News and Publications

Property News - 16 March 2020

Potential of hop waste explored

A scientist who turned his bathroom into a laboratory is full of ideas to turn a hops by-product into a valuable commodity.

Hops fibre could be used to create anything from fabric to aircraft, Motueka biologist Don Graves said.

The fibre was a largely untapped resource in Tasman, with thousands of kilometres of hops grown across the region each year. However, extracting the fibre from the flesh of the stem was difficult, he said.

(Nelson Mail, Monday 9 March 2020)

Sewage plant gets consents

Independent commissioners have granted a suite of resource consents for the Nelson regional sewage treatment plant, including a permit to discharge treated wastewater into Waimea Inlet.

However, the five permits, which enable the Bell Island Wastewater Treatment Plant’s operations to continue, come with a duration of 20 years, rather than the 35 years sought.

They also include a raft of conditions, such as requirements to submit a Monitoring and Technology Review Report every six years, and to arrange a hui for Te Tau Ihu iwi each November.

(Nelson Mail, Friday 13 March 2020)

Prices rise, sales fall in Nelson

Nelson house prices are continuing to increase as the city follows a national trend of ‘‘critically low’’ numbers of homes for sale.

Sales decreased in Nelson by 24.3 per cent compared with the same month last year, with 75 houses sold, the lowest count in five months.

However, figures from the Real Estate Institute of New Zealand (Reinz) show a different story in Tasman District, where there was a 17.5 per cent increase in annual sales, with 74 houses sold last month, and a 13.7 per cent increase in the median house price to a new record of $665,000, up from $585,000 at the same time last year.

In Nelson, the median house price for February was $575,000, down from $597,500 in January but up on the $563,000 in February last year.

(Nelson Mail, Friday 13 March 2020)

Annual plan for city out for consultation

The new annual plan for Nelson City has been approved for public consultation, with a proposed average rates increase of 3.7 per cent.

The increase is 0.6 per cent higher than proposed in the Nelson City Council’s 2018-2028 Long Term Plan. It included a lower proposed debt level of $108.8 million by June 2021, rather than $138.6m.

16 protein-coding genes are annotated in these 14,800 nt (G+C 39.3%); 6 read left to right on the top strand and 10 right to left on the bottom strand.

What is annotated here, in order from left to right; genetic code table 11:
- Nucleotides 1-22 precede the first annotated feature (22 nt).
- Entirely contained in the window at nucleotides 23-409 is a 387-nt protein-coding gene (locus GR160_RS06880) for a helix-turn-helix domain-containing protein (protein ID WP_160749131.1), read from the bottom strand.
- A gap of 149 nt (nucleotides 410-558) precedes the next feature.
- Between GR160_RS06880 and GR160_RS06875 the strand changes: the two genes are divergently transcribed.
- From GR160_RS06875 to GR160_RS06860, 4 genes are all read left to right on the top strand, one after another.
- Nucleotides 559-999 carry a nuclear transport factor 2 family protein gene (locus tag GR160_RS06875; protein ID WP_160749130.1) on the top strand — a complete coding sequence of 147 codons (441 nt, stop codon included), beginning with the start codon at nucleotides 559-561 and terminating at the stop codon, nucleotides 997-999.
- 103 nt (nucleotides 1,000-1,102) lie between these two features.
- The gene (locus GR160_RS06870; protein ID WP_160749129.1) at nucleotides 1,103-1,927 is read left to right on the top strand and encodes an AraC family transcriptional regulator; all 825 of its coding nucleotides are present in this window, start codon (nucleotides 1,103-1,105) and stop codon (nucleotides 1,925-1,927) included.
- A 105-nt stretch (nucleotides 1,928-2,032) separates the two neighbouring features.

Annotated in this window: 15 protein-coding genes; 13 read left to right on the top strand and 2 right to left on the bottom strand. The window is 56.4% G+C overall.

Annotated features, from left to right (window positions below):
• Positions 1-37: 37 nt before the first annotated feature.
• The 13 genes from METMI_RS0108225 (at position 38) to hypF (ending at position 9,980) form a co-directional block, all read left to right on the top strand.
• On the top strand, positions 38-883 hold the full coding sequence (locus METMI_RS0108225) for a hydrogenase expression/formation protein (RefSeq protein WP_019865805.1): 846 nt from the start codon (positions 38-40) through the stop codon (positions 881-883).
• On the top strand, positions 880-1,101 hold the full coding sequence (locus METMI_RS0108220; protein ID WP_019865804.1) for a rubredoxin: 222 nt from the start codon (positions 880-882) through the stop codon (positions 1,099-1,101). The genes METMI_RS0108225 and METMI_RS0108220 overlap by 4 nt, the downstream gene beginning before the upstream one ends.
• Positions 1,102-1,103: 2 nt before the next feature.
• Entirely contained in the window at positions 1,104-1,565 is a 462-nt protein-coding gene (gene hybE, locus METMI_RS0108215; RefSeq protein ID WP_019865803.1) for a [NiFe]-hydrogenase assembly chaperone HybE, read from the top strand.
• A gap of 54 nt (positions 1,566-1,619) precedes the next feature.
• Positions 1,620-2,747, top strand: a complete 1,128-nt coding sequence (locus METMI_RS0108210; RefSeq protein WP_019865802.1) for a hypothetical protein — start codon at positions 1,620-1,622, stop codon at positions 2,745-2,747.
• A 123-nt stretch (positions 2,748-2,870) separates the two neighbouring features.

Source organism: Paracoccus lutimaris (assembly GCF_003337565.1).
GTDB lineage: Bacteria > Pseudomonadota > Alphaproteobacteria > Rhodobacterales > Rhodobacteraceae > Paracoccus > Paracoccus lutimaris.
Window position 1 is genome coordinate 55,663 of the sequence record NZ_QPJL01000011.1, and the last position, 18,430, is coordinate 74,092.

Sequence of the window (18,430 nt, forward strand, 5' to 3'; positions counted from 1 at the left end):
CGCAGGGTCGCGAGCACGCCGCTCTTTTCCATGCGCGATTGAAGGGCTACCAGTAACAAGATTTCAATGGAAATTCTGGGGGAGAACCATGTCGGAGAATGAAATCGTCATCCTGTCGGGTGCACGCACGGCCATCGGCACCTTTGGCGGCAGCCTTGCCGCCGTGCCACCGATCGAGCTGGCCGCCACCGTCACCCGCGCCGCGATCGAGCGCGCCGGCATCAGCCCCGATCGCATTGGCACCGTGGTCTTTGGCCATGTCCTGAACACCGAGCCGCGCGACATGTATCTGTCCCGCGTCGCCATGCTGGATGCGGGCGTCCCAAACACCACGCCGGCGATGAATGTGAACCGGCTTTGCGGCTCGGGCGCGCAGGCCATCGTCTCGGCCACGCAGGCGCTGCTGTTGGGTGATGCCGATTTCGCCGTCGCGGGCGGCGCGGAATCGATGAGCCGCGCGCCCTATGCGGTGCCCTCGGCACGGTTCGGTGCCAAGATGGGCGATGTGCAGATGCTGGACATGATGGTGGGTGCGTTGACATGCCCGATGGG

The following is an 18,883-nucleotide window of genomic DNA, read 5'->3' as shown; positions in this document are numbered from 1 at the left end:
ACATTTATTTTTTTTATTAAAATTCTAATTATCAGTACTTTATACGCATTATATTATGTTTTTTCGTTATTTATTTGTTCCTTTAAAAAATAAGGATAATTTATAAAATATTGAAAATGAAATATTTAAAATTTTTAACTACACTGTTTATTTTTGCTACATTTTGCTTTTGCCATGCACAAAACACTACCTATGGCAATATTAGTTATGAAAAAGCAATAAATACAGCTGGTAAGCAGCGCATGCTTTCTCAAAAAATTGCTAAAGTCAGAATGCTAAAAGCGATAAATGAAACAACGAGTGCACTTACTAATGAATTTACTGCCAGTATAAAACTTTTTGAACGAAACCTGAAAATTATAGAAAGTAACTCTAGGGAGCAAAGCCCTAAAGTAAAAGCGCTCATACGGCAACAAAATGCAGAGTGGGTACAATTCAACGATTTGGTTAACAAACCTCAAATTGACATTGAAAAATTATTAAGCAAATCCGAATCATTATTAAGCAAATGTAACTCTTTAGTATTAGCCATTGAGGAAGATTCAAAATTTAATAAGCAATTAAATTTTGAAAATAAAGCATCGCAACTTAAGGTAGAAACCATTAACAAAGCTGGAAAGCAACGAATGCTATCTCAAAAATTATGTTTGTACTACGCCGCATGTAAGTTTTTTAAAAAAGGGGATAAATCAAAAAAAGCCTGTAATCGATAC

The higher rates increase was due to ‘‘a number of operating costs’’ increasing, the council said.

Most councillors who spoke strongly encouraged widespread community feedback. Consultation opens on March 17 and closes on April 17. The council will deliberate on submissions on May 26.

(Nelson Mail, Saturday 14 March 2020)

Council seeking clarity over tiny homes issue

The Tasman District Council is calling on the Government to better align its laws in relation to tiny homes.

‘‘It would be better if the Government makes sure that the planning legislation and the building legislation at the very least share some definitions and have some consistent terminology,’’ said Tasman mayor Tim King.

Councillors on the regulatory committee this week agreed that King would write to the Government to seek ‘‘better alignment’’ between the Resource Management Act and the Building Act in relation to tiny homes.

King said a recent district court ruling, which overturned a determination from the Ministry of Business, Innovation and Employment in relation to a tiny home in North Canterbury, deeming it to be a vehicle rather than a building, had provided ‘‘a bit more clarity around the Building Act in certain circumstances’’.

(Nelson Mail, Saturday 14 March 2020)

Thought for the Week

(Monday 16 March)

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